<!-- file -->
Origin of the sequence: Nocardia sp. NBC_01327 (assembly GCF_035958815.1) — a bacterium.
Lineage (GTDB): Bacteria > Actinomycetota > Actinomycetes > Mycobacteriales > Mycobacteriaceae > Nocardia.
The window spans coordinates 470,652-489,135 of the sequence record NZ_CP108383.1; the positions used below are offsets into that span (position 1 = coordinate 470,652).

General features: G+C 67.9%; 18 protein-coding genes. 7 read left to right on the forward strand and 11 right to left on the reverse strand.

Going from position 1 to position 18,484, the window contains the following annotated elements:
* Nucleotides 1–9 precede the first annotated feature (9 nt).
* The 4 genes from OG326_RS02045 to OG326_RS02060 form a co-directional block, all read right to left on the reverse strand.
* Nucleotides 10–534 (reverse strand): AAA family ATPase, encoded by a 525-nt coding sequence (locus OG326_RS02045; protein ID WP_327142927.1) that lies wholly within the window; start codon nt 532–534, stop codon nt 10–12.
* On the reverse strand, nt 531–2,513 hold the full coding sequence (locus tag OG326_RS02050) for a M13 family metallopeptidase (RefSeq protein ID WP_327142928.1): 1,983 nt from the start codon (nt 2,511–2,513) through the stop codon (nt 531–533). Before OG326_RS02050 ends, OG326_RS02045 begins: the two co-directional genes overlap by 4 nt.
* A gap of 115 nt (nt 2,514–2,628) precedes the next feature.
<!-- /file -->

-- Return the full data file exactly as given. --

Origin of the sequence: Nocardia sp. NBC_01327 (assembly GCF_035958815.1) — a bacterium.
Lineage (GTDB): Bacteria > Actinomycetota > Actinomycetes > Mycobacteriales > Mycobacteriaceae > Nocardia.
The window spans coordinates 470,652-489,135 of the sequence record NZ_CP108383.1; the positions used below are offsets into that span (position 1 = coordinate 470,652).

General features: G+C 67.9%; 18 protein-coding genes. 7 read left to right on the forward strand and 11 right to left on the reverse strand.

Going from position 1 to position 18,484, the window contains the following annotated elements:
* Nucleotides 1–9 precede the first annotated feature (9 nt).
* The 4 genes from OG326_RS02045 to OG326_RS02060 form a co-directional block, all read right to left on the reverse strand.
* Nucleotides 10–534 (reverse strand): AAA family ATPase, encoded by a 525-nt coding sequence (locus OG326_RS02045; protein ID WP_327142927.1) that lies wholly within the window; start codon nt 532–534, stop codon nt 10–12.
* On the reverse strand, nt 531–2,513 hold the full coding sequence (locus tag OG326_RS02050) for a M13 family metallopeptidase (RefSeq protein ID WP_327142928.1): 1,983 nt from the start codon (nt 2,511–2,513) through the stop codon (nt 531–533). Before OG326_RS02050 ends, OG326_RS02045 begins: the two co-directional genes overlap by 4 nt.
* A gap of 115 nt (nt 2,514–2,628) precedes the next feature.